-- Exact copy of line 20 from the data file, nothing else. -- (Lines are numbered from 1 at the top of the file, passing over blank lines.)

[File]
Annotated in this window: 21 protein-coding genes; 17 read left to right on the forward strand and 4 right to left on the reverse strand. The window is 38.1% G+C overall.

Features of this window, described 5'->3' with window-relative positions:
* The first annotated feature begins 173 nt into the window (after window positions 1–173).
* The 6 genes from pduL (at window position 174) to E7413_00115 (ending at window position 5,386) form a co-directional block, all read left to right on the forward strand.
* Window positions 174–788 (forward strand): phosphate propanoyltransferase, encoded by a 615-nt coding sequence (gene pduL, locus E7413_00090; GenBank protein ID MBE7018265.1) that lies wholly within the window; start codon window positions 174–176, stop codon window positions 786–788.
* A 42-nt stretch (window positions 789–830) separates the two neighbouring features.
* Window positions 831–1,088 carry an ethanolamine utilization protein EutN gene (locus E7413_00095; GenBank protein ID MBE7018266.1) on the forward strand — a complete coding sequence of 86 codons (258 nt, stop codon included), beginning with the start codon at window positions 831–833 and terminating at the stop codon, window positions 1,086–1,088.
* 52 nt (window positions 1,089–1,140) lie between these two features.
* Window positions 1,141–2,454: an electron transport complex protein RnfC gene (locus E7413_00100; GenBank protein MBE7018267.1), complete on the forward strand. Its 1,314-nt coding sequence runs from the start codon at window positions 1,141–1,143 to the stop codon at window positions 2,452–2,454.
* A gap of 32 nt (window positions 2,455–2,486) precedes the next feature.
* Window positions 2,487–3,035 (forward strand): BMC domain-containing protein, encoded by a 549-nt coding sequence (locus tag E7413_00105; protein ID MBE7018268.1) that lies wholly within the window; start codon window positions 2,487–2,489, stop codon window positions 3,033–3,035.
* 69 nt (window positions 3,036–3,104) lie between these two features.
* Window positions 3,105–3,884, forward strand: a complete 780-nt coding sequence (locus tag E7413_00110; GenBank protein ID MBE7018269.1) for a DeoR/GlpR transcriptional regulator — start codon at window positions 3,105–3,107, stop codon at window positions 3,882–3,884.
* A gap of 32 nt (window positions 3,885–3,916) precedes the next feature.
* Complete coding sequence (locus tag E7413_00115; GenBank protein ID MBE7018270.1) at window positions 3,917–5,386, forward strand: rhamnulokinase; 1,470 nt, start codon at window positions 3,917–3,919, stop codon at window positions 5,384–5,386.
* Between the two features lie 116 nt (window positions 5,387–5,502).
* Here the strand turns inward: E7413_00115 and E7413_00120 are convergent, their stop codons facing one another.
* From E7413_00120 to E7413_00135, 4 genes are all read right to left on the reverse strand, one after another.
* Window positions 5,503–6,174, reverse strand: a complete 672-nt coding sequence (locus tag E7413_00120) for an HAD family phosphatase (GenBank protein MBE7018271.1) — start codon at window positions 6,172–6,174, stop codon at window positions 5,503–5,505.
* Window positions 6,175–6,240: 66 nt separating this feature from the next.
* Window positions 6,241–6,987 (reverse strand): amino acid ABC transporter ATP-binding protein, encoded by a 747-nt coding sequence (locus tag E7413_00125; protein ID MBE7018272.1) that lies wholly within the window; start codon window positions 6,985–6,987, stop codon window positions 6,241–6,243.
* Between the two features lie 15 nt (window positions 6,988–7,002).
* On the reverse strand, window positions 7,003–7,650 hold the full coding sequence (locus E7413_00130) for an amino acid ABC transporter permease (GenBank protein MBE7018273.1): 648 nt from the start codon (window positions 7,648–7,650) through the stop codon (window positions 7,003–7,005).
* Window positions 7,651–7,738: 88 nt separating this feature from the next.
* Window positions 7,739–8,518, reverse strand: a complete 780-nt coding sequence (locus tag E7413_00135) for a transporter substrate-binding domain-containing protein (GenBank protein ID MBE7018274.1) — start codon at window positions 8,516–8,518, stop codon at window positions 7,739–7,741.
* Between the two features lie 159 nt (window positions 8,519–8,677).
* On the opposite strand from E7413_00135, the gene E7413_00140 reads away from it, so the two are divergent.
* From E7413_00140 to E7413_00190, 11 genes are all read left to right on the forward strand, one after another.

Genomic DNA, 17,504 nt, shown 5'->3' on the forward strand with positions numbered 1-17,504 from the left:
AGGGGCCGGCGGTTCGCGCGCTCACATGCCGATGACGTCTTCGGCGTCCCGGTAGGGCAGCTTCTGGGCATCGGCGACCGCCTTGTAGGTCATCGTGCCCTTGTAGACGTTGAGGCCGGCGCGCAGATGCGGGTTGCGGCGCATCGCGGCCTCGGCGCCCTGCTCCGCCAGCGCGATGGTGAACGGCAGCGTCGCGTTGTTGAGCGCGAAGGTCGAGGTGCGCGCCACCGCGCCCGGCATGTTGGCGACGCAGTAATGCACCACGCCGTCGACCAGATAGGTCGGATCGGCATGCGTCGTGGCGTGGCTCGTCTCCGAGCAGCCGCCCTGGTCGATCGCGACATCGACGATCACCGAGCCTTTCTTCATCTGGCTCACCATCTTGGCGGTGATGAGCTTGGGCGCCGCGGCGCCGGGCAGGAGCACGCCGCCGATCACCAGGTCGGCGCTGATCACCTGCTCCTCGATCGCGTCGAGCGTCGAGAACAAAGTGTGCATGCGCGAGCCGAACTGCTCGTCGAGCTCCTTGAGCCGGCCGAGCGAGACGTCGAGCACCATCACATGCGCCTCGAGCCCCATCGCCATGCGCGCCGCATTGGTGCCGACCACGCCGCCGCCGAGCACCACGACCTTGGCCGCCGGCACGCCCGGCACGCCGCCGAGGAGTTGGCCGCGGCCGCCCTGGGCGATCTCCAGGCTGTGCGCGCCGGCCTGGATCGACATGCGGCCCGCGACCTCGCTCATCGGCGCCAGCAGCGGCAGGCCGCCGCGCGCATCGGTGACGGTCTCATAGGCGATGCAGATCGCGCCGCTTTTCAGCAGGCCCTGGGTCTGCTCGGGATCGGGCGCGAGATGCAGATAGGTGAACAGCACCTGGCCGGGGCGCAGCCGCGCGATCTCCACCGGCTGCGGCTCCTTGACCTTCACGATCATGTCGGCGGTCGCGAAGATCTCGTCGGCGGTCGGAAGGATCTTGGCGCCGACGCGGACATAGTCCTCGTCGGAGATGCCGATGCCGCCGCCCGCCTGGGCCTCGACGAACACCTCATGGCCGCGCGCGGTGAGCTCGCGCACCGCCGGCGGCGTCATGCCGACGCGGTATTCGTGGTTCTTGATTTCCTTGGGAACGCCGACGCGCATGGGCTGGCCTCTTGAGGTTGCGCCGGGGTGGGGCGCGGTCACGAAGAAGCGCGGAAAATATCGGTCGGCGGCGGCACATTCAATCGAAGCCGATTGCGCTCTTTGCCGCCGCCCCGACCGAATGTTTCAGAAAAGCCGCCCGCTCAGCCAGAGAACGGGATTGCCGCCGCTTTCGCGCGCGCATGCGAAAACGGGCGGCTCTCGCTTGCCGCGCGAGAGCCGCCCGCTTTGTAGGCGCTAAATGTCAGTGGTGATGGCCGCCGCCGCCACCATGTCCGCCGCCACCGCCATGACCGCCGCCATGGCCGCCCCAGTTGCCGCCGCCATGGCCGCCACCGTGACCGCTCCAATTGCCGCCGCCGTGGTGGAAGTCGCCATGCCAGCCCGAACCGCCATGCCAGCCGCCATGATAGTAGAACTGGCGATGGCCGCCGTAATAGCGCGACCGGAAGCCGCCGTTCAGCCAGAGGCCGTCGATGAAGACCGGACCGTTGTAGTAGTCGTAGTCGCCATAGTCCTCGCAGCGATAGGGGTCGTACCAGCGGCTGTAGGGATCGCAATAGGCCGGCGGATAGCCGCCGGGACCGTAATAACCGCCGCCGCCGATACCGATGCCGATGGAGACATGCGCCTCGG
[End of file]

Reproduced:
* Window positions 6,175–6,240: 66 nt separating this feature from the next.